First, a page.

Final Thoughts

Final Thoughts

Written by John Packard


We are receiving many emails from readers and others associated with the flat rolled steel industry regarding the current state of the market, responses to the past two articles written by David Phelps (former president of the AIIS and one of our contributing writers) and on a number of other topics. We appreciate and encourage a healthy exchange of ideas. You can reach us at: info@SteelMarketUpdate.com and you are also welcome to contact me in my office: 800-432-3475.

Steel Market Update has two spots remaining for our next Steel 101: Introduction to Steelmaking & Market Fundamentals workshop which will be held on May 6-7, 2014 in Dearborn, Michigan. The workshop includes a tour of the Severstal Dearborn steel mill. Information and registration details can be found on our website.

I expect to publish another Premium Level supplemental issue of the newsletter on Monday. The article about imports in tonight’s issue would normally be reserved for our Premium Level members. If you would like to learn more about Premium membership you can do so on our website or feel free to contact me in my office: 800-432-3475. Those of you who are on a free trial are already receiving Premium access and you can speak with John Temples or Ryan Packard as they follow-up on your trial about Premium Level membership and other options available.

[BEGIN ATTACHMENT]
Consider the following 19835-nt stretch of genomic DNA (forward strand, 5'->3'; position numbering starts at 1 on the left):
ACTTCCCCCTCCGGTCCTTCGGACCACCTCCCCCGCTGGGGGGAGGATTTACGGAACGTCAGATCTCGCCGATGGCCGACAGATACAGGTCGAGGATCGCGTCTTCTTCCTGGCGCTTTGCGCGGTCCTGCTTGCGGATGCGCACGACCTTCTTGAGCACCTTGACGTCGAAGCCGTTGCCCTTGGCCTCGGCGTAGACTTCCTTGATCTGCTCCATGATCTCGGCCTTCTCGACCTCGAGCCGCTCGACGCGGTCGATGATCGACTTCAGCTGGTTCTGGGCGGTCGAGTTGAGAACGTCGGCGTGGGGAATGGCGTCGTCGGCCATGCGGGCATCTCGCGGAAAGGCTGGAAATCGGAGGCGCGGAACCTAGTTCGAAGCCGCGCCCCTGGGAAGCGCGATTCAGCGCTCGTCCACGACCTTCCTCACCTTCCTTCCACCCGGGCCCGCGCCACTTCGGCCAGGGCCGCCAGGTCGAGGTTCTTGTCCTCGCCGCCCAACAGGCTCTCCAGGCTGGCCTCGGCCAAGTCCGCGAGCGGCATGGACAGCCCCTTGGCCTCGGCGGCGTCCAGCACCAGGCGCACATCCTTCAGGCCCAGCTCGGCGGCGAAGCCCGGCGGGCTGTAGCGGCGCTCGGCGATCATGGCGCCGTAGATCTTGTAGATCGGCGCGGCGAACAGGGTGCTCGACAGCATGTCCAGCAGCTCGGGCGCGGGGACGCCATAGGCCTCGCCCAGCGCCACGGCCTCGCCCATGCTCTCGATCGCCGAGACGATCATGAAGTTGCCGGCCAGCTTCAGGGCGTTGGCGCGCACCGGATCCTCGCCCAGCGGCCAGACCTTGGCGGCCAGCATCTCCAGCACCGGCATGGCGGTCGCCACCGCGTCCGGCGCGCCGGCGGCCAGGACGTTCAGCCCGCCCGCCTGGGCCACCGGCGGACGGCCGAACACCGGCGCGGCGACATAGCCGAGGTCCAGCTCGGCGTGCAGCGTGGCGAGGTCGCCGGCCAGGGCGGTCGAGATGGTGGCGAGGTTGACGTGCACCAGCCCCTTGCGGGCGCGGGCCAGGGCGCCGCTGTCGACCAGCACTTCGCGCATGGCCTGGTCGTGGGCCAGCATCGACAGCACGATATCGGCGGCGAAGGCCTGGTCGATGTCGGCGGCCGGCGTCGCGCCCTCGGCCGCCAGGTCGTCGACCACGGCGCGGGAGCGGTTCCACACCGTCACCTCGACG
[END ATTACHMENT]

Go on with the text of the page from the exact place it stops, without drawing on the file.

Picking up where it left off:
We expect to have our next imports by product, port and country on the website later this week for our Premium Level members.

As always, all of your business is truly appreciated by all of us here at Steel Market Update.

John Packard, Publisher

 

Latest in Final Thoughts

Final thoughts

Last week was a newsy one for the US sheet market. Nucor’s announcement that it would publish a weekly HR spot price was the talk of the town – whether that was in chatter among colleagues, at the Boy Scouts of America Metals Industry dinner, or in SMU’s latest market survey. Some think that it could Nucor's spot HR price could bring stability to notoriously volatile US sheet prices, according to SMU's latest steel market survey. Others think it’s too early to gauge its impact. And still others said they were leery of any attempt by producers to control prices.